The following article was also published in the anthology, Winter Harvest: Jewish Writing in St Louis, 2006-2011.
Even though I have served as a rabbi for over eighteen years, some of the most important and lasting lessons were learned in my earliest years prior to earning the title of rabbi. Many times our first experiences teach us far more than we can then admit. I still remember my grandfather teaching me how to ride a bike, his loving hand guiding me and his shouts of joy encouraging me.
There in my mind is a tableau of first memories. And so I continue to be drawn to the memory of officiating at my first funeral.
In 1987-88 I served as a student rabbi in Clarksdale, Mississippi, the birthplace of the Blues. Since the 1870’s Jews had found a niche in this community and there thrived in many businesses. Once a month I flew from Cincinnati where I was attending rabbinical school to Memphis and then rented a car, driving through the cotton fields of Northern Mississippi to Clarksdale. There I served Congregation Beth Israel, a synagogue built in the 1930’s.
By the 1970’s its membership was declining. The synagogue could no longer afford a full time rabbi and so it became a training ground for young student rabbis, until ultimately closing its doors in 2003. It was there, in Clarksdale, at the age of 23, in the first days of June 1988 that I officiated at my first funeral.
Harry Lipson Jr. died after a long battle with cancer. I carved out a few hours to visit with him and his wife Dottie during the course of my weekend trips. At the funeral I recited the words from the perfect, unused pages of my new Rabbi’s Manual. “Death has taken our beloved Harry. Our friends grieve in their darkened world…” Some of the words felt empty, and some even cruel. “For when we die we carry nothing away; our glory does not accompany us.” Others felt comforting. On some words I stumbled. On others I discovered strength.
I have never before revealed this but the next day I returned to the cemetery and sat by myself at Harry’s grave. The warm, humid Mississippi air was heavy with moisture. I asked Harry to forgive me for being the first funeral at which I officiated. I begged him to ignore my mistakes. I apologized over and over again for all of my weaknesses and flaws. I was overwhelmed by feelings of inadequacy and incompetence in facing death.
And then I remembered that death is not a failure. I recalled that I became a rabbi rather than a physician because I wanted to have a manual that worked for moments just as these. I did not want to say, “There was nothing more we could do…” but instead, “I am sorry. I promise I will walk this path with you. We will face this death together. This is what our tradition says we must now do.”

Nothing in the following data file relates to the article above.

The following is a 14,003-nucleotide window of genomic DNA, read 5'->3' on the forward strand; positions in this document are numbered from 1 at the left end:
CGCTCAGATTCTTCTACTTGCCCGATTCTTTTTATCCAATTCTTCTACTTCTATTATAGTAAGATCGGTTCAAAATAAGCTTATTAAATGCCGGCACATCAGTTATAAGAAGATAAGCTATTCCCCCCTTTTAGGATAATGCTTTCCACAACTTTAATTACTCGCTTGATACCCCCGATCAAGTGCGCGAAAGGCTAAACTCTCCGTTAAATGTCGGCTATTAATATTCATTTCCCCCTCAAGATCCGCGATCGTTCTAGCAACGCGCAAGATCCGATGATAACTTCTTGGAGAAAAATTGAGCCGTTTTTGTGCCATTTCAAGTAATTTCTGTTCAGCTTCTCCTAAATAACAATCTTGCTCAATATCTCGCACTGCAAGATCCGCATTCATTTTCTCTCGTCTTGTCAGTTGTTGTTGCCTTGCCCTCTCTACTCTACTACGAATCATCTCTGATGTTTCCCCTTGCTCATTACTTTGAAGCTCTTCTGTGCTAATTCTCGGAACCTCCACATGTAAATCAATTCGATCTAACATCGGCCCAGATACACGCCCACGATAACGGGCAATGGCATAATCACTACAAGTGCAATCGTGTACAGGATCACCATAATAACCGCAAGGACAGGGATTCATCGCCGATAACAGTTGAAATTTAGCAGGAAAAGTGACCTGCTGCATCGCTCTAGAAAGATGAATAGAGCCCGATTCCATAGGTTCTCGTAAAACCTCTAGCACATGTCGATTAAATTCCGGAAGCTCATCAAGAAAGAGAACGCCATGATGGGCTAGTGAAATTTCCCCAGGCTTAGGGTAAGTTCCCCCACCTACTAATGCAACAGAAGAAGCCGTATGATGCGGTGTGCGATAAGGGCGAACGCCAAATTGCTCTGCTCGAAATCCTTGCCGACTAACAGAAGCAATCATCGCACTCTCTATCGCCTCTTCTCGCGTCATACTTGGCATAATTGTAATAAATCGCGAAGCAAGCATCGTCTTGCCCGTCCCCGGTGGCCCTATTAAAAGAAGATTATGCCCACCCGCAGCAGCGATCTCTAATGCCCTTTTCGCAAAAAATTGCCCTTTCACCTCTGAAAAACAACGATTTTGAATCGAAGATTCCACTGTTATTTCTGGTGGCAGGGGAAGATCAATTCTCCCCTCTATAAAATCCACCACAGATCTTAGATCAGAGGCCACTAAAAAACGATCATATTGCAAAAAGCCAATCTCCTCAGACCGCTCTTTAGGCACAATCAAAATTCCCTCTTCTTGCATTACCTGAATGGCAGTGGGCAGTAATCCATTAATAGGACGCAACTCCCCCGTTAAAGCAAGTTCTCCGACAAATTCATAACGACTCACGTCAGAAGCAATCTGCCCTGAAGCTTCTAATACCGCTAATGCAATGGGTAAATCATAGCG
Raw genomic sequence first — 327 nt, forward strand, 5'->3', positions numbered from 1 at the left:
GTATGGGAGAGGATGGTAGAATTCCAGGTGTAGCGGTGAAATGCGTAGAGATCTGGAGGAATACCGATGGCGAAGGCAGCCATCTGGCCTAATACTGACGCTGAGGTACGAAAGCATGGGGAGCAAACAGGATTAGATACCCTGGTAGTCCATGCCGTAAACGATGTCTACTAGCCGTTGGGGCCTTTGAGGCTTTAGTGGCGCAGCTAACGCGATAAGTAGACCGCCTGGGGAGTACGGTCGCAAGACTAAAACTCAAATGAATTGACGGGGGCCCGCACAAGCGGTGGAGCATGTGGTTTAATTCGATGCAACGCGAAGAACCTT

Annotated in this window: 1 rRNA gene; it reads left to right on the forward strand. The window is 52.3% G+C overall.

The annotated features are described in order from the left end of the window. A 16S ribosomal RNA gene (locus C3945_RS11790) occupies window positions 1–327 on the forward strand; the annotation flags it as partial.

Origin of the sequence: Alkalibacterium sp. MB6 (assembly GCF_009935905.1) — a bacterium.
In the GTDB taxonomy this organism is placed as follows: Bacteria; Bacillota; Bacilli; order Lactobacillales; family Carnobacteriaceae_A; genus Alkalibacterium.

The pages of my Rabbi’s Manual are now torn and wrinkled from snow and rain. The pages bear scribbling and notes as well as reminders that I no longer require. There are a few pages wrinkled from my own tears, from funerals still too painful to recount. Many have stood expectantly, looking up at me as I read from this small, holy book. There were days when I did not know how I might summon the strength to greet these expectations. Nearly every time I am drawn to remember Harry.
I recall that there is no perfect path through the valley of the shadow of death. I remember Dottie’s observation that the very words from our tradition that I found harsh and cruel she found soothing and comforting. She explained to me that it was the comfort of a familiar voice reciting what generations of Jews have spoken for thousands of years. I worried too much about the meaning of each word. She listened instead to the voice. I learned then that there is our tradition’s manual and its guidance. There is the strength we draw from our community, from each other.
I still find it remarkable that people ask me to stand by their side at countless occasions such as these. I am thankful that there have been far more simchas than tragedies in these eighteen years. In these years I have studied Torah with over 200 b’nai mitzvah students and watched as their parents welcomed them into the age of Jewish responsibility. I relish the smiles of parents and their tears of joy. I find it to be an unparalleled privilege that my congregants want me standing there at the absolute best of times and the worst. I am grateful that they see fit to call me rabbi.
I cannot promise that I will always say every word perfectly. I can promise that I will continue to call it a privilege and blessing to serve as a rabbi.
And as I learned as well in the birthplace of the Blues, from the master B.B. King: “You better not look down if you want to keep on flyin’. Put the hammer down. Keep it full speed ahead.”